"Eventually, the instrument will find a piece that is so unique we know which molecule it had to come from," Qian said.

Although such an instrument might replace current clinical tests someday, it will be equally valuable in the research laboratory, enabling scientists to screen many samples much faster than they are capable of now. This will cut down the time to find biomarkers -- proteins in the blood that indicate disease. For example, breast cancer researchers have identified almost 1000 proteins that show up or disappear, depending on the protein, when cancer is present. This technology could speed up the experiments needed to determine which of those are important for diagnosing illness.


Contact: Mary Beckman
DOE/Pacific Northwest National Laboratory

Related biology news :

1. Clemson chemists discover new way antioxidants fight debilitating diseases
2. Computational actinide chemistry: Are we there yet?
3. Chemists get grip on slippery lipids
4. American Chemical Society calls green chemistry bill a smart step
5. Using green chemistry to deliver cutting-edge drugs
6. Good earth: Brown chemists show origin of soil-scented geosmin
7. Penn biochemist receives NIH New Innovators Award
8. Chemistry turns killer gas into potential cure
9. K-State chemistry professor to receive Masao Horiba award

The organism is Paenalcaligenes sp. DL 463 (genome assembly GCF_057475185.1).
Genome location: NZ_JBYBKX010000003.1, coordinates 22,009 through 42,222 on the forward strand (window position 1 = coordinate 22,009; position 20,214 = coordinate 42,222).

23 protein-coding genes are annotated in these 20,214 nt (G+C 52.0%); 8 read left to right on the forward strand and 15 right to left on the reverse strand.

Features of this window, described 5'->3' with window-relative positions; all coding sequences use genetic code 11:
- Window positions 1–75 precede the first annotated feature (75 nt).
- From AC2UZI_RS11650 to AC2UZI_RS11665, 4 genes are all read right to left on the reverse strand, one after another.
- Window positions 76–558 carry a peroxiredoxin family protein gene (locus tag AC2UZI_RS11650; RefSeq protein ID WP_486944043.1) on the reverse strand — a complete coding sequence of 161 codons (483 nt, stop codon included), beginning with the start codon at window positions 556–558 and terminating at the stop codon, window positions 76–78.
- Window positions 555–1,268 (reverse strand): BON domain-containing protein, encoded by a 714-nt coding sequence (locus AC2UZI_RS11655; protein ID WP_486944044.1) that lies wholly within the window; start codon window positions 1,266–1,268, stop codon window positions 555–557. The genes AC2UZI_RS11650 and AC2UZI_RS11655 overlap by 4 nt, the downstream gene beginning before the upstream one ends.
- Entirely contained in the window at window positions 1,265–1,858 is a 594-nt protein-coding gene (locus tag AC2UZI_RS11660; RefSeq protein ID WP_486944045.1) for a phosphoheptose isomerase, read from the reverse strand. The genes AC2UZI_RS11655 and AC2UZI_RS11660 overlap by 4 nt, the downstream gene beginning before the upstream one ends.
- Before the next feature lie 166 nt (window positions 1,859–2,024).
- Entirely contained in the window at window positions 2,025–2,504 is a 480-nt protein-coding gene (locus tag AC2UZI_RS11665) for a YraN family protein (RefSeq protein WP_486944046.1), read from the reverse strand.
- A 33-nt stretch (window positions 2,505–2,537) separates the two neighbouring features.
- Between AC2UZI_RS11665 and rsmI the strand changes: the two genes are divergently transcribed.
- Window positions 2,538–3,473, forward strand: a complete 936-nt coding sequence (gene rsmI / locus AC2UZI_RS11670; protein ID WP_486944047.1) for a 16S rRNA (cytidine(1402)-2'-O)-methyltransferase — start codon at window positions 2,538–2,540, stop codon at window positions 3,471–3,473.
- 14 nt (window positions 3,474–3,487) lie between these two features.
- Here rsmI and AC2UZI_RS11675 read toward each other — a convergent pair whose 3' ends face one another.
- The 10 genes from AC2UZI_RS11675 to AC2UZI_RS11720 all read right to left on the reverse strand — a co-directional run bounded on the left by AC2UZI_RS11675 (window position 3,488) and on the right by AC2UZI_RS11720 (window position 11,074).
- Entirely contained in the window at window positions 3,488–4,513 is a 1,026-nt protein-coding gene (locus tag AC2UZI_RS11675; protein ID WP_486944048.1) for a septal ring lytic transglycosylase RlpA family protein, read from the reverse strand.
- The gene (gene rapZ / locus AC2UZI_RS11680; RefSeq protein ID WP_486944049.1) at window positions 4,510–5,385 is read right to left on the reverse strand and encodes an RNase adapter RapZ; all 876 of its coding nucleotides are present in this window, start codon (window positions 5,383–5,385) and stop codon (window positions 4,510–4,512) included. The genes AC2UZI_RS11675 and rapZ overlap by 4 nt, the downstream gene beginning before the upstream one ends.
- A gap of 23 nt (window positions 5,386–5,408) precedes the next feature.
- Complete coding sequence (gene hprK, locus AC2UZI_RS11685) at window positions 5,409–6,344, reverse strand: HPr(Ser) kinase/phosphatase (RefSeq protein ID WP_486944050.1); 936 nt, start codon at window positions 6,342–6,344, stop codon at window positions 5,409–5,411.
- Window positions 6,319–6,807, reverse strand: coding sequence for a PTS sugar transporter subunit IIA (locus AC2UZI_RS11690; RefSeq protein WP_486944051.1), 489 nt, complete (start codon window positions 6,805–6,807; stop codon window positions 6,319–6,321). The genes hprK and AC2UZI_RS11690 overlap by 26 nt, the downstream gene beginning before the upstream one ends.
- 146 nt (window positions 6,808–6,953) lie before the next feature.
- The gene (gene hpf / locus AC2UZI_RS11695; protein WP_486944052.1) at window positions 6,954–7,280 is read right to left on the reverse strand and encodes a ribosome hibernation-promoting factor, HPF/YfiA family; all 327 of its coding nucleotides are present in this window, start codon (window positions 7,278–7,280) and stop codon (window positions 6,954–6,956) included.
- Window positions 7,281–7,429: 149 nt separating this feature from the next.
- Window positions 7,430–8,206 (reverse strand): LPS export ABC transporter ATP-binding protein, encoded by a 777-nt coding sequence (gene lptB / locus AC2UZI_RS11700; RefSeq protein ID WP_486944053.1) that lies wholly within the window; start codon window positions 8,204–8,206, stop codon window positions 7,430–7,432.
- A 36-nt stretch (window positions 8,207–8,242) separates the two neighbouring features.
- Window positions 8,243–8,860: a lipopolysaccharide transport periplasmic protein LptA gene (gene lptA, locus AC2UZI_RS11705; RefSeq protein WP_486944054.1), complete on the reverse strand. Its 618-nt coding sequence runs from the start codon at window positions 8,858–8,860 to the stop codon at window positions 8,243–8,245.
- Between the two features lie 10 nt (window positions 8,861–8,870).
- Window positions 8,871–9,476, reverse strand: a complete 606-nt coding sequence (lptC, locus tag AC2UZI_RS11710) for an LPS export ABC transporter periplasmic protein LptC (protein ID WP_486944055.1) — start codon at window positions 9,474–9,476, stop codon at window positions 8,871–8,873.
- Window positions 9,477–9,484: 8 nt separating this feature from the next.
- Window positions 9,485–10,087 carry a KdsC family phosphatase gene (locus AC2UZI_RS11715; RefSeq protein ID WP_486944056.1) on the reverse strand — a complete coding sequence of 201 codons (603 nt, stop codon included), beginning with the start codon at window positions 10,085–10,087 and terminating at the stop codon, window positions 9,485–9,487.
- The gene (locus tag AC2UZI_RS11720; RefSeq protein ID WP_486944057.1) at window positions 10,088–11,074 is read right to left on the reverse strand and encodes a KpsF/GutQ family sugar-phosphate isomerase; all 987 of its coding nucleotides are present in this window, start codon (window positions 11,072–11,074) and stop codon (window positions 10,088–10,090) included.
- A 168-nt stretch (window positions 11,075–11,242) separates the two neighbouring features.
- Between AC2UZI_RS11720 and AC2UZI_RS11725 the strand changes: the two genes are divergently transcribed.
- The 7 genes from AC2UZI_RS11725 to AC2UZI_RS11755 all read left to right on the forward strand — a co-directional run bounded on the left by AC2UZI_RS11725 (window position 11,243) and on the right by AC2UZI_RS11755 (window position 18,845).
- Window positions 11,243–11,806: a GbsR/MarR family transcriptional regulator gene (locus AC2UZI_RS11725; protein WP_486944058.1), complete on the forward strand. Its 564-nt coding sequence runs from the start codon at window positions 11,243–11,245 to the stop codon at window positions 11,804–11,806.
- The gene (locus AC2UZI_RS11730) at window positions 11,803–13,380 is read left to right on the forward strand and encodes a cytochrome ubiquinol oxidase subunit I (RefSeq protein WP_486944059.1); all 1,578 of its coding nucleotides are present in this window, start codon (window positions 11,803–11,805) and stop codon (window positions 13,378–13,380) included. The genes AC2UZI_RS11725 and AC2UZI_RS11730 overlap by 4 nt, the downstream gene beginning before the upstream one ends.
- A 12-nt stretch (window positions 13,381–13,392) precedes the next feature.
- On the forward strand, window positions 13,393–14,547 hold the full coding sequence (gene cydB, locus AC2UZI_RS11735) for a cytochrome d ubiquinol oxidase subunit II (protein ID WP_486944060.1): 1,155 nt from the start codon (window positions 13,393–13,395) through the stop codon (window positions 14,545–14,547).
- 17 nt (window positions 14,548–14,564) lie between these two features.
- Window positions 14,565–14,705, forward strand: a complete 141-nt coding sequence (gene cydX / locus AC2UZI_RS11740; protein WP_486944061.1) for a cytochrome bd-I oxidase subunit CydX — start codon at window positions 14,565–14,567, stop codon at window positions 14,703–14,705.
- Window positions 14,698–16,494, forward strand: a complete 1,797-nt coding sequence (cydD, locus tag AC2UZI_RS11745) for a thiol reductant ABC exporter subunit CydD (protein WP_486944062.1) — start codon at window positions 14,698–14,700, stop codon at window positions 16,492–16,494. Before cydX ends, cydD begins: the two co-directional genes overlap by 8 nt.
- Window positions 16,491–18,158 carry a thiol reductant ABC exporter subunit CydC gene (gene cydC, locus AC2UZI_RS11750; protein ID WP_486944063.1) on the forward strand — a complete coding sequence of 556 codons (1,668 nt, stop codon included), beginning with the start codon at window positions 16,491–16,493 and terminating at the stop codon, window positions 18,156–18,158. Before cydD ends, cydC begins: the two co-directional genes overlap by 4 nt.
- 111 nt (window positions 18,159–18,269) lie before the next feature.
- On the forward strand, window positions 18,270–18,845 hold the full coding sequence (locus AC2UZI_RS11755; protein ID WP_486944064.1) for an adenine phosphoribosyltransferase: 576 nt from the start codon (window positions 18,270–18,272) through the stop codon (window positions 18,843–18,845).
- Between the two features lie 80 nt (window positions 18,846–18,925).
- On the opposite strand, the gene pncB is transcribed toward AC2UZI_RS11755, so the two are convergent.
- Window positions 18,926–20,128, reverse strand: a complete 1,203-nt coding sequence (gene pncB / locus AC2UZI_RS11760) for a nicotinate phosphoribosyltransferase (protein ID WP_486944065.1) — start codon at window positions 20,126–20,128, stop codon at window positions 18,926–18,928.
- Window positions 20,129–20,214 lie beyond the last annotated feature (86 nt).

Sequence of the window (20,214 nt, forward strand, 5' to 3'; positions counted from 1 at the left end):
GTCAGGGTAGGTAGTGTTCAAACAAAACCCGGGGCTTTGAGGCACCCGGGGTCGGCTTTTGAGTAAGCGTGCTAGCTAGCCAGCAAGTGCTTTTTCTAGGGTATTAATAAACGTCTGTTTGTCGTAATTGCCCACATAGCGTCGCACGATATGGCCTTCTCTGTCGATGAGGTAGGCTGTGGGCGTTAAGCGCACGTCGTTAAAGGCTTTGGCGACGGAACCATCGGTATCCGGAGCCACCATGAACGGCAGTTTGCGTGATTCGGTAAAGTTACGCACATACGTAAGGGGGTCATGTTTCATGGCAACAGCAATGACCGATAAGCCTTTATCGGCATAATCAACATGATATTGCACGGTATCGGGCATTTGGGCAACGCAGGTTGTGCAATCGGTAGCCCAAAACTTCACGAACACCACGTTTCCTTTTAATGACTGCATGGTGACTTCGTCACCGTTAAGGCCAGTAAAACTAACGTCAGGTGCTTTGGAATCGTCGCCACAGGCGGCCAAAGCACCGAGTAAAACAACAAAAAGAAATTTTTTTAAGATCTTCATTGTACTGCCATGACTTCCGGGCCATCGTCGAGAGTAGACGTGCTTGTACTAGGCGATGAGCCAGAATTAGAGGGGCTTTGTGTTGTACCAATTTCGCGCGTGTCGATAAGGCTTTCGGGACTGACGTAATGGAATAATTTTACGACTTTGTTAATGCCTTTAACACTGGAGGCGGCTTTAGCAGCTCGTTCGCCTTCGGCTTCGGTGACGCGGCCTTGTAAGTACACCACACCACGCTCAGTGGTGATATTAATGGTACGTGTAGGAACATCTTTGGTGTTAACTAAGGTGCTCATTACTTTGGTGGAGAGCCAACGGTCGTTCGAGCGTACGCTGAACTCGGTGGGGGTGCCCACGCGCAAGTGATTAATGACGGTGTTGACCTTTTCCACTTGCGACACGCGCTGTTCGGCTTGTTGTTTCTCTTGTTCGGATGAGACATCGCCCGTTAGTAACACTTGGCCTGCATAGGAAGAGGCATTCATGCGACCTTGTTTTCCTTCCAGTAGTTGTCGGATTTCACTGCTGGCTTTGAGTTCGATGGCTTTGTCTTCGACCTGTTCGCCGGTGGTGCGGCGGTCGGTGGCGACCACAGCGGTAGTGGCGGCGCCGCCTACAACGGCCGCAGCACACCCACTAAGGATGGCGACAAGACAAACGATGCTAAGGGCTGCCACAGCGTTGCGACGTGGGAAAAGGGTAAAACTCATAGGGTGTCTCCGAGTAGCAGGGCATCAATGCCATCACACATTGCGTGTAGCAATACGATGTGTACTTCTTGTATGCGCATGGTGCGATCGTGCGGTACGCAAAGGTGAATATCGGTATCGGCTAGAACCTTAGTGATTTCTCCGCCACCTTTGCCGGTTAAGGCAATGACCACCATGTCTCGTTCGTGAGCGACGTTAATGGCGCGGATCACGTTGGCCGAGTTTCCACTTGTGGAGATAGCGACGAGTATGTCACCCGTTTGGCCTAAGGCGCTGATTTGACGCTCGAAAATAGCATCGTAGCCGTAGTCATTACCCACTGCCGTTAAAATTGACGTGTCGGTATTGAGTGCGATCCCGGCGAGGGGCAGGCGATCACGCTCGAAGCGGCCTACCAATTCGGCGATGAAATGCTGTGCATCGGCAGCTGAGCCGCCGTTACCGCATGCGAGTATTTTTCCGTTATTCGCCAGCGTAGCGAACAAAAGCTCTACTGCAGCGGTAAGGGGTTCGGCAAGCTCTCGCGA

10. Yale chemist receives NIH Young Investigator Award for antibody targeting
11. Biogeochemistry -- A window into the Earths ecological health
Post Your Comments:
Related Image:
PNNL chemist earns NIH New Innovator Award
(Date:11/17/2015)... Pressure BioSciences, Inc. (OTCQB: PBIO) ("PBI" and ... of broadly enabling, pressure cycling technology ("PCT")-based sample preparation ... it has received gross proceeds of $745,000 from an ... "Offering"), increasing the total amount raised to date in ... are expected in the near future. ...
(Date:11/12/2015)... , Nov. 11, 2015   Growing ... reliable analytical tools has been paving the way ... qualitative determination of discrete analytes in clinical, agricultural, ... are being predominantly used in medical applications, however, ... environmental sectors due to continuous emphasis on improving ...
(Date:11/9/2015)... DUBLIN , Nov. 09, 2015 /PRNewswire/ ... announced the addition of the "Global ... to their offering. --> ... "Global Law Enforcement Biometrics Market 2015-2019" ... Research and Markets ( ) ...
Breaking Biology News(10 mins):
(Date:11/24/2015)... Nov. 24, 2015  Twist Bioscience, a company ... Leproust, Ph.D., Twist Bioscience chief executive officer, will ... on December 1, 2015 at 3:10 p.m. Eastern ... City. --> --> ... Twist Bioscience is on Twitter. Sign up to ...
(Date:11/24/2015)... 2015 Capricor Therapeutics, Inc. (NASDAQ: ... discovery, development and commercialization of first-in-class therapeutics, today announced ... is scheduled to present at the 2015 Piper Jaffray ... EST, at The Lotte New York Palace Hotel in ... . --> . ...
(Date:11/24/2015)... 24, 2015 According to two new studies, fewer ... is something that many doctors, scientists, and public health experts ... with fewer PSA tests being done, will there be more ... Dr. David Samadi, "Despite the efforts made in regards ... second leading cancer cause of death in men, killing approximately ...
(Date:11/23/2015)... ... 2015 , ... Noblis, Inc., a leading provider of science, technology, and strategy ... Intelligence Agency (NGA), has joined the Noblis NSP team as President of the organization. ... community and the private sector,” said L. Roger Mason, Jr., Ph.D. , Senior ...
Breaking Biology Technology: